And as soon as I make the curtains and some matching cushions, I'll show you it's new home on our bed! For now though, you can enjoy it in our beautiful gully.
 

Tree Change


After a long weekend of hours driving, sitting in meetings, broken sleep, I don't usually drag the whole family out for a photo shoot. But today was cloudy. And on cloudy days, you can organise photo shoots around the baby's sleep time, rather than where the sun is. So we all hopped back in the car and drove over to the Fernleigh Track. An old rail corridor come bike path, I've been wanting to take quilt photos here for a while. It's a beautiful, interesting spot, but I'd forgotten how huge that tunnel is, and how the wind funnels through it, making for a dramatic photo shoot!


We spent the weekend in Dubbo, discussing with our friends and family, our big move to Canowindra, NSW next year! I've mentioned before that Tim and I work with Cornerstone Community, a Christian organisation that focuses on community living, mentoring, and simplicity. We'll be moving to one of our training campuses, where students come to study the Bible, Ethics, History; work on the local farms to pay their way, and are mentored one on one.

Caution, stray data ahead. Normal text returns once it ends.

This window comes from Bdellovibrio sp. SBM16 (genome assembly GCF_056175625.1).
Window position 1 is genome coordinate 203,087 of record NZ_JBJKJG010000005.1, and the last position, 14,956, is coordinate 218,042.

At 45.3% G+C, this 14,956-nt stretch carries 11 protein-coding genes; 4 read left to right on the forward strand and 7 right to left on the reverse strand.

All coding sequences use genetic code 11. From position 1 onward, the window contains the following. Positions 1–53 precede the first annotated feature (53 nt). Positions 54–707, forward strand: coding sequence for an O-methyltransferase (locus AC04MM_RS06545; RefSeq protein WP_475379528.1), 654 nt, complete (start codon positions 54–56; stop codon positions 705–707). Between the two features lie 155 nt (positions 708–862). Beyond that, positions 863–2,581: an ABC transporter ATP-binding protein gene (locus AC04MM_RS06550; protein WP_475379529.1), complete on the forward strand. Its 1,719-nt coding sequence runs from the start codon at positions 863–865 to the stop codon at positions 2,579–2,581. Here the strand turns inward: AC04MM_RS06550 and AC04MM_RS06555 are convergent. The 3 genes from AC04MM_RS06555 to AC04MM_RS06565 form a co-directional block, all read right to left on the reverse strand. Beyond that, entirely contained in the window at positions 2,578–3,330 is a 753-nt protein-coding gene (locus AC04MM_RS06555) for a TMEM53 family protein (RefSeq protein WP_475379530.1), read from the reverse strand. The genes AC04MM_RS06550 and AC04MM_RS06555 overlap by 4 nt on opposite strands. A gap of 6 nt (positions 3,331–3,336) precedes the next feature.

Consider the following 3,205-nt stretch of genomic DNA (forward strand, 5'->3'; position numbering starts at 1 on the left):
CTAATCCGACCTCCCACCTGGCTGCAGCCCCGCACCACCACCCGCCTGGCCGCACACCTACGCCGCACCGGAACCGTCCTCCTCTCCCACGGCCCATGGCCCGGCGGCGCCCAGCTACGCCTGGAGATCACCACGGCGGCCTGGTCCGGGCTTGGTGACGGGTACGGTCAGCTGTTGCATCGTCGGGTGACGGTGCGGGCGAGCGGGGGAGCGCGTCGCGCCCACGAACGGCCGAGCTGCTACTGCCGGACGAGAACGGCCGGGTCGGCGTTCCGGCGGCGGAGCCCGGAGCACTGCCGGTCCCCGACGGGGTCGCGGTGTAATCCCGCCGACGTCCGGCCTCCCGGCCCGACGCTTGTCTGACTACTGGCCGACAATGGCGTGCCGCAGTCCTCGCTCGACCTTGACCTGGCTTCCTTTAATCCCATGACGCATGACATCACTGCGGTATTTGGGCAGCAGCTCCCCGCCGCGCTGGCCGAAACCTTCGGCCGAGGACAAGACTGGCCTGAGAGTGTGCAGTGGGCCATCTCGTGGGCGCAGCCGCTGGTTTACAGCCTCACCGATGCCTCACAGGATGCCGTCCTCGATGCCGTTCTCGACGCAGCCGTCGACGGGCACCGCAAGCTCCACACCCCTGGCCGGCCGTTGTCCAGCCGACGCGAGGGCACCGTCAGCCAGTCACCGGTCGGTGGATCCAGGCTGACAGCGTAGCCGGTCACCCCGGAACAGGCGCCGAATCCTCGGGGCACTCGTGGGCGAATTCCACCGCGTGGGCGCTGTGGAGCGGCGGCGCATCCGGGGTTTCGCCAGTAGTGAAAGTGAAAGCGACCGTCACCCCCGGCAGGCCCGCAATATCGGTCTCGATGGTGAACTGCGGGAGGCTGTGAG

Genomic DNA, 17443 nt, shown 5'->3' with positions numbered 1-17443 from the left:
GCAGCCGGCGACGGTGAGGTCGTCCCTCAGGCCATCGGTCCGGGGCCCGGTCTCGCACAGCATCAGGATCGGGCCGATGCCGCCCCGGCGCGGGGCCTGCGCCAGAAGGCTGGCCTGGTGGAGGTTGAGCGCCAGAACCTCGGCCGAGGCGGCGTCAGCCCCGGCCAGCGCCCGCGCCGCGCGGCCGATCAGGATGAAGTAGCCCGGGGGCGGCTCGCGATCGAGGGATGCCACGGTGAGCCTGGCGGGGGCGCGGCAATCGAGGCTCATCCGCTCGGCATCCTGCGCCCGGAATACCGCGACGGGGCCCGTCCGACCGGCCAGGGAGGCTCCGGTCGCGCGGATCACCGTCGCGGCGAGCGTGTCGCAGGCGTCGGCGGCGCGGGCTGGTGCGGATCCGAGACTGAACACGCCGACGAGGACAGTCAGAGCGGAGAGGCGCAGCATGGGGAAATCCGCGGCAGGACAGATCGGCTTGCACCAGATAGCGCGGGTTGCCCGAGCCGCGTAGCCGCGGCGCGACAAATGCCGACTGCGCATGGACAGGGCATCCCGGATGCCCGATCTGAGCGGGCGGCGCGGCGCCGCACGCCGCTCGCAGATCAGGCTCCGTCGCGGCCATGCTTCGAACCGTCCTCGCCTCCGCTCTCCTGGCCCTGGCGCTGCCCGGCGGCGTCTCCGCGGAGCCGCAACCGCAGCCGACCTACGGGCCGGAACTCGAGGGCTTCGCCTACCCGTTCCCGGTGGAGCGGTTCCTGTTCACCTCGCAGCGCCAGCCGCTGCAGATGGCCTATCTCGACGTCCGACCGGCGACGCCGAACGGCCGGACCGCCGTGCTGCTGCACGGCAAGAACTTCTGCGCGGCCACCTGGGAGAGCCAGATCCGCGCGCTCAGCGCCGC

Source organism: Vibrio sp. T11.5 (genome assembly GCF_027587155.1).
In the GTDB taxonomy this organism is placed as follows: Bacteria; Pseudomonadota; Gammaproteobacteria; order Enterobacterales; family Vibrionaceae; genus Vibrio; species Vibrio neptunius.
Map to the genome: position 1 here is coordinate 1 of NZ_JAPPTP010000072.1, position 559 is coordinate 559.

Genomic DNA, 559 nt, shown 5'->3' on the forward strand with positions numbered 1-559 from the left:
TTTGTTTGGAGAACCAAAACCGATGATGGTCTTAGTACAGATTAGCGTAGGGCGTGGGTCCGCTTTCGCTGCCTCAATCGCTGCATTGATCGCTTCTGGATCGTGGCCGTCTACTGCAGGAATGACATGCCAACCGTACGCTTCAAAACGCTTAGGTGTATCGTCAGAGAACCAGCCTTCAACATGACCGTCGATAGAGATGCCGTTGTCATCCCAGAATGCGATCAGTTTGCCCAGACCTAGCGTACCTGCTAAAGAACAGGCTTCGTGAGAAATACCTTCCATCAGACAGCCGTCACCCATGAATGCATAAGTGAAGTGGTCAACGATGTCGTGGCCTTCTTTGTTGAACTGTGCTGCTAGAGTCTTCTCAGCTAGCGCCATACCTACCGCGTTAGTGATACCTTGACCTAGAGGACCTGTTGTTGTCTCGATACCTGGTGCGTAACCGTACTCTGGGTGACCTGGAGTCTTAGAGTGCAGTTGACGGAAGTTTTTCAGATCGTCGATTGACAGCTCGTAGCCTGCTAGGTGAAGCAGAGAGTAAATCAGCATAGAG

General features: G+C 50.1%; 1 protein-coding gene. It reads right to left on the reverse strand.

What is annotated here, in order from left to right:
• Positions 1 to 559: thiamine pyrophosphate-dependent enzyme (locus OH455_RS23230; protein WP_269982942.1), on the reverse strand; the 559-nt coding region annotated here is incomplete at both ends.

It's a really exciting move for us for lots of reasons. We'll be living in a big old house with lots of room to create, spread out and invite guests. (Come visit!) My brother and his wife, and their homeschooling family will work there too, and I can't wait for our kids to learn and play together more. Tim and I will both teach. My brain has been waiting for a chance to get back into learning and thinking again! And finally, having grown up on a farm, and now living in a city suburb, my soul loves space and fresh air. While I'll know I'll miss ducking out to the shops at 10pm for milk for tomorrow's coffee, I look forward to living 20 minutes from town, with real quiet and bright stars. I can just borrow milk from my neighbours! Or buy a cow.